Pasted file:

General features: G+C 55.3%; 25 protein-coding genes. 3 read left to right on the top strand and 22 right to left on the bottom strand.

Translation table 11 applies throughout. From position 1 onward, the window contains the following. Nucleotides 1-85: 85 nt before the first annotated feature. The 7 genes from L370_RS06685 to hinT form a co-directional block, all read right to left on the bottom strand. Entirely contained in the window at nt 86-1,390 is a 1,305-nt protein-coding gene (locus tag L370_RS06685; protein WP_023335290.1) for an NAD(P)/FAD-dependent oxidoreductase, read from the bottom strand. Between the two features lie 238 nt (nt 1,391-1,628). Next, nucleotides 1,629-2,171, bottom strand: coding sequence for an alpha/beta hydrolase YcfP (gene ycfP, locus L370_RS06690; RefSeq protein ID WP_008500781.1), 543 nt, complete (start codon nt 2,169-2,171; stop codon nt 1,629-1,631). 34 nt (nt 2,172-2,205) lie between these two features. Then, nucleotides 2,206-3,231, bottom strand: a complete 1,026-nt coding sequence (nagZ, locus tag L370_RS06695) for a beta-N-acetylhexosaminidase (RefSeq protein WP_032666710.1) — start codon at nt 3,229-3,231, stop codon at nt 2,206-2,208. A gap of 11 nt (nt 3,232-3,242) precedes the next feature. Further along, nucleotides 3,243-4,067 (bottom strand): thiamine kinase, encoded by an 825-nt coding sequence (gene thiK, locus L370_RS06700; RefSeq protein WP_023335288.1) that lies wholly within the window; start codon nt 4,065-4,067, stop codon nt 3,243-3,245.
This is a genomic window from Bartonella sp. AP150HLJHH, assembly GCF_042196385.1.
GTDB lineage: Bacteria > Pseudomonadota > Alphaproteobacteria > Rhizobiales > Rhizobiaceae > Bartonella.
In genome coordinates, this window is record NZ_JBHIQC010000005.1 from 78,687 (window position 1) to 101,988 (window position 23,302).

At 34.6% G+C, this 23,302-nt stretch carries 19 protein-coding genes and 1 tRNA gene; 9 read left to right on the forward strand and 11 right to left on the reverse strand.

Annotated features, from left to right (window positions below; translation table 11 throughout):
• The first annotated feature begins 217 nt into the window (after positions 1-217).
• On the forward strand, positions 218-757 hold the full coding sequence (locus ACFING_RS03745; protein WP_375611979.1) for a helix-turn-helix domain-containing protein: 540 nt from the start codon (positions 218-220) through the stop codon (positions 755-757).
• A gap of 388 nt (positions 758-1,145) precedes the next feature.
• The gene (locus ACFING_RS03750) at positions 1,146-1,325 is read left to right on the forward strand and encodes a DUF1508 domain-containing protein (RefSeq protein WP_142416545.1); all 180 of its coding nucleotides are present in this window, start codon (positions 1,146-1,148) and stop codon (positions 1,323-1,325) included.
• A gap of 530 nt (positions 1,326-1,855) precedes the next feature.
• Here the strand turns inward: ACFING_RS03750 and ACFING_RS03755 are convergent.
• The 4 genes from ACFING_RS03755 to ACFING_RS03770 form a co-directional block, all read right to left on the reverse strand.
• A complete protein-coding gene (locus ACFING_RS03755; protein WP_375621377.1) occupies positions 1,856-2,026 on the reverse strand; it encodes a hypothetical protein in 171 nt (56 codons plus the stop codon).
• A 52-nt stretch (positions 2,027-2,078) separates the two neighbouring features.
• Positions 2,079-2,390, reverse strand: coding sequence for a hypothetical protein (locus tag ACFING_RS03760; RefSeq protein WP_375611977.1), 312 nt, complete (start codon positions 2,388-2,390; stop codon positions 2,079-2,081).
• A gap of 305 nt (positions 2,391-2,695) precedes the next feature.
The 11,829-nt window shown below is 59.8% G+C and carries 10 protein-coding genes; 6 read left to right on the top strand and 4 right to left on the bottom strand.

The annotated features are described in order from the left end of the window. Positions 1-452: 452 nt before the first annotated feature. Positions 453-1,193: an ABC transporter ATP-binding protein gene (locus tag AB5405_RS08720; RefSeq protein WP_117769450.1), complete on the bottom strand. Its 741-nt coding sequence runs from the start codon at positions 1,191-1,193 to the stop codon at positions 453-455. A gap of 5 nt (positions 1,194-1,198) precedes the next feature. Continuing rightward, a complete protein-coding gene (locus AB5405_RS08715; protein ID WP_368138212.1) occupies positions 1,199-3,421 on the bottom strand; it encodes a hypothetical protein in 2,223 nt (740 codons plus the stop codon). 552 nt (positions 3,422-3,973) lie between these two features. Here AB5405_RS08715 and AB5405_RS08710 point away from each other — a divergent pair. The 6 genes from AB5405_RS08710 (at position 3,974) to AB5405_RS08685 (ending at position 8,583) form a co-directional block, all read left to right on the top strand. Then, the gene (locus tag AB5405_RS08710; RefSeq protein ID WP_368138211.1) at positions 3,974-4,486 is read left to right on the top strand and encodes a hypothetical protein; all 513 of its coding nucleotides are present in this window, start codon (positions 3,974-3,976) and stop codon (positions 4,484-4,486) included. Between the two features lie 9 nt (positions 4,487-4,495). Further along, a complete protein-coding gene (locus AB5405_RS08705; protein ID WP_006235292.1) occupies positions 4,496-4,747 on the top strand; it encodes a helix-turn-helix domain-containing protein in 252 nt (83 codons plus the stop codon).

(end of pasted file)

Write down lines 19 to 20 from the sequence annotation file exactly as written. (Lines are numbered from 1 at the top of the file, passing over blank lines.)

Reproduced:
The 11,829-nt window shown below is 59.8% G+C and carries 10 protein-coding genes; 6 read left to right on the top strand and 4 right to left on the bottom strand.

The annotated features are described in order from the left end of the window. Positions 1-452: 452 nt before the first annotated feature. Positions 453-1,193: an ABC transporter ATP-binding protein gene (locus tag AB5405_RS08720; RefSeq protein WP_117769450.1), complete on the bottom strand. Its 741-nt coding sequence runs from the start codon at positions 1,191-1,193 to the stop codon at positions 453-455. A gap of 5 nt (positions 1,194-1,198) precedes the next feature. Continuing rightward, a complete protein-coding gene (locus AB5405_RS08715; protein ID WP_368138212.1) occupies positions 1,199-3,421 on the bottom strand; it encodes a hypothetical protein in 2,223 nt (740 codons plus the stop codon). 552 nt (positions 3,422-3,973) lie between these two features. Here AB5405_RS08715 and AB5405_RS08710 point away from each other — a divergent pair. The 6 genes from AB5405_RS08710 (at position 3,974) to AB5405_RS08685 (ending at position 8,583) form a co-directional block, all read left to right on the top strand. Then, the gene (locus tag AB5405_RS08710; RefSeq protein ID WP_368138211.1) at positions 3,974-4,486 is read left to right on the top strand and encodes a hypothetical protein; all 513 of its coding nucleotides are present in this window, start codon (positions 3,974-3,976) and stop codon (positions 4,484-4,486) included. Between the two features lie 9 nt (positions 4,487-4,495). Further along, a complete protein-coding gene (locus AB5405_RS08705; protein ID WP_006235292.1) occupies positions 4,496-4,747 on the top strand; it encodes a helix-turn-helix domain-containing protein in 252 nt (83 codons plus the stop codon).